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1/25/2018 7:38:29 AM
Posted: 4/7/2006 5:32:08 PM EST
U.S. researchers report that particles of human-produced pollution may be reducing rainfall and threatening the Earth's fresh water supplies.

According to a December 6 press release, a new study by researchers at the Scripps Institution of Oceanography suggests that tiny aerosol particles of soot and other pollutants -- formed by fossil fuel combustion and the burning of forests and other biomass -- are having a far greater effect on the planet's hydrological cycle than previously realized.

The study is based in part on new satellite data from the National Aeronautics and Space Administration and in part on the international Indian Ocean Experiment (INDOEX), a multiplatform analysis of the Indian Ocean using satellites, aircraft, ships and surface stations.

When sunlight heats the ocean as part of the hydrological cycle, water escapes into the atmosphere and falls out as rain. Through INDOEX it was found that aerosol pollutants are cutting down the sunlight reaching the ocean and weakening the hydrological cycle.

According to the study, if pollutants lead to reduced rain and snowfall, it could directly affect the replenishment of the world's major stores of freshwater, including lakes, groundwater supplies, glaciers and high elevation snow pack.

The study not only warns about the role aerosols are playing on the regional and global water cycle, but also suggests that aerosol pollution increases the solar heating of the atmosphere, and reduces the solar heating of the surface of the planet. The researchers say these effects may be comparable to the global warming effects of greenhouse gases.


Reduced Aerosol Pollution May Accelerate Global Warming
Aerosols cause much greater cooling than previously estimated.

Writing in the journal Nature today, scientists at the Meteorological Office and the US government's National Oceanic and Atmospheric Administration report that climate models used to predict future global warming have badly underestimated the cooling effect of aerosols.

"We found that aerosols actually have twice the cooling effect we thought," said Nicolas Bellouin, a climate modeller at the Met Office. The consequence is that as air quality improves and aerosol levels drop, future warming may be greater than we currently think."

Pollutants are a source of aerosols that have been decreased by environmental regulations - at least in the more industrialized countries. A decline in pollutant aerosols might cause a much higher level of global warming.

The group has produced the most precise estimates yet of how tiny particles, known as aerosols, could affect the world's climate. Aerosols, which include pollutants, have a cooling effect on the atmosphere, and the team's work suggests that the cooling effect is strong - nearly as strong as the top estimates of the United Nation's Intergovernmental Panel on Climate Change (IPCC).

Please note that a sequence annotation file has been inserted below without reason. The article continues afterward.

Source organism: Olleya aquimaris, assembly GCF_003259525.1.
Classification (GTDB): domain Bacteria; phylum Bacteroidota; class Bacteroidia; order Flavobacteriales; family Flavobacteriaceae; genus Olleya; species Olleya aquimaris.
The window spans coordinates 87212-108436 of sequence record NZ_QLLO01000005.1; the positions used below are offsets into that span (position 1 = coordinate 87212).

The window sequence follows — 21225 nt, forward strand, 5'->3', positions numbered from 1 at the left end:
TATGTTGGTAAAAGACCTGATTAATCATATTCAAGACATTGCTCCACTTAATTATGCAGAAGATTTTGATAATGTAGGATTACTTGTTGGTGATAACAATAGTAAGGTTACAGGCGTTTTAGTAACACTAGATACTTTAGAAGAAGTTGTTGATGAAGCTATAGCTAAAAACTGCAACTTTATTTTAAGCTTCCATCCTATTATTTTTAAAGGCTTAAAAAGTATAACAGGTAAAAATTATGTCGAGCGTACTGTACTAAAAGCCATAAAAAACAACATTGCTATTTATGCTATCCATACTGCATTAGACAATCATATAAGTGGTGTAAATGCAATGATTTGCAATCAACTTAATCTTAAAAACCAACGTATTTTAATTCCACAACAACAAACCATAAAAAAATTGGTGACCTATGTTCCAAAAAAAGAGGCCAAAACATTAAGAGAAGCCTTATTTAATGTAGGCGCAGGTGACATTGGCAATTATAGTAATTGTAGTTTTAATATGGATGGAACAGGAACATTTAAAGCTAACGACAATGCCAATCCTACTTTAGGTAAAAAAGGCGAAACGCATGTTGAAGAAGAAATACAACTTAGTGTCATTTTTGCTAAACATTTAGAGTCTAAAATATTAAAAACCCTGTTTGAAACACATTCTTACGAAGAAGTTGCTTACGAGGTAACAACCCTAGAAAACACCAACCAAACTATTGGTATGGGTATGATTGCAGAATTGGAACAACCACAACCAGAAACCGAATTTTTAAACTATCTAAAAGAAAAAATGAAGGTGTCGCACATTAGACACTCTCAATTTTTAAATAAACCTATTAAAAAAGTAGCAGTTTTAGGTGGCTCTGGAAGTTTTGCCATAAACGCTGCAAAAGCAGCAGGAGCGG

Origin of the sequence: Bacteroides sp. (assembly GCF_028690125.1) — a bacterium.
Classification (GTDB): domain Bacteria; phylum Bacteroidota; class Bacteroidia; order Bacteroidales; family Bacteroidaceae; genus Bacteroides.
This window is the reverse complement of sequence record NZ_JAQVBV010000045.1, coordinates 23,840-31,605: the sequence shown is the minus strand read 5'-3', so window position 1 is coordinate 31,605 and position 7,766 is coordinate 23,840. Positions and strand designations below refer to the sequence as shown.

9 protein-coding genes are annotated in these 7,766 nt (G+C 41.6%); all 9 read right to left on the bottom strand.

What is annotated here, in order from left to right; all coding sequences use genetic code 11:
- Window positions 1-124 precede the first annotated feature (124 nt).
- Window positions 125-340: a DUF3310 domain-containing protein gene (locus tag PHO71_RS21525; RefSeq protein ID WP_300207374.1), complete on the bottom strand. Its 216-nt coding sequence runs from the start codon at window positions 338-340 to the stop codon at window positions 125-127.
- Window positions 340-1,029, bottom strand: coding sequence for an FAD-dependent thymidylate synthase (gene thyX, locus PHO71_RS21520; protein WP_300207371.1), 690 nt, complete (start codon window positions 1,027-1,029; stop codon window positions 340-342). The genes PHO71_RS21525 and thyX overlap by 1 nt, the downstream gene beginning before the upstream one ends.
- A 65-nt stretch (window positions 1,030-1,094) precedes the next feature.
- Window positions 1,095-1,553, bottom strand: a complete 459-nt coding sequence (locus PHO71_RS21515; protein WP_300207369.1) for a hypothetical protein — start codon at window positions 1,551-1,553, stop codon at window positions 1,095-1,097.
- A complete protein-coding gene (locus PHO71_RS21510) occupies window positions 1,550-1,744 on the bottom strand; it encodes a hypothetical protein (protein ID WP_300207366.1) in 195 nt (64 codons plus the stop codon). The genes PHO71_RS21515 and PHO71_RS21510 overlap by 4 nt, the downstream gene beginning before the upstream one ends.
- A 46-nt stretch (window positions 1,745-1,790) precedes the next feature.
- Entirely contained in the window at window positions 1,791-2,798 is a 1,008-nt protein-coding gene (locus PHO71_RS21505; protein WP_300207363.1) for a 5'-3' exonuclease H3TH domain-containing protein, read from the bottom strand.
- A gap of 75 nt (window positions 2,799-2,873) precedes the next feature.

Thus, the dwindling presence of aerosols means that global average temperatures could rise faster than previously estimated and reach toward the high end of projections for the end of the century.

Those estimates currently range from 2.7 to 7.9 degrees F., depending on how emissions of greenhouse gases and other factors play out in coming years.

The second article says some of the effects of aerosols still haven't been puzzled out. So the story could change. But suppose the aerosol effect turns out to be as these researchers say. Would it be possible to come up with an artificial aerosol that would have no negative health impacts yet which could lower the Earth's temperature? If such an aerosol was discovered would environmentalists oppose its widespread release?

There's an interesting angle to this report that I haven't seen reported: Rapid economic growth in China is greatly boosting particulate emissions from coal burning. But when living standards in China rise far enough the population will start demanding cleaner air. At that point a decline in Chinese aerosol emissions would happen under much higher atmospheric CO2 conditions. This could cause a temperature spike at that point.


Link Posted: 4/7/2006 6:15:00 PM EST
And in other news, scientists say, "We don't have a f-----g clue. We need a lot more money to study the problem."
Link Posted: 4/7/2006 6:18:15 PM EST
Quick, find a bunch of very old cars and puncture the A/C lines, so the Freon will escape and save the world!

Link Posted: 4/7/2006 6:54:49 PM EST
Pollution is a problem for backwards Turd World nations who don't have the money or smarts to process drinking water, grow their own food, recycle raw materials, have HVAC systems everywhere, process wastewater, etc. Bring on the greenhouse effect, the USA will be fine and our enemies will be screwed.
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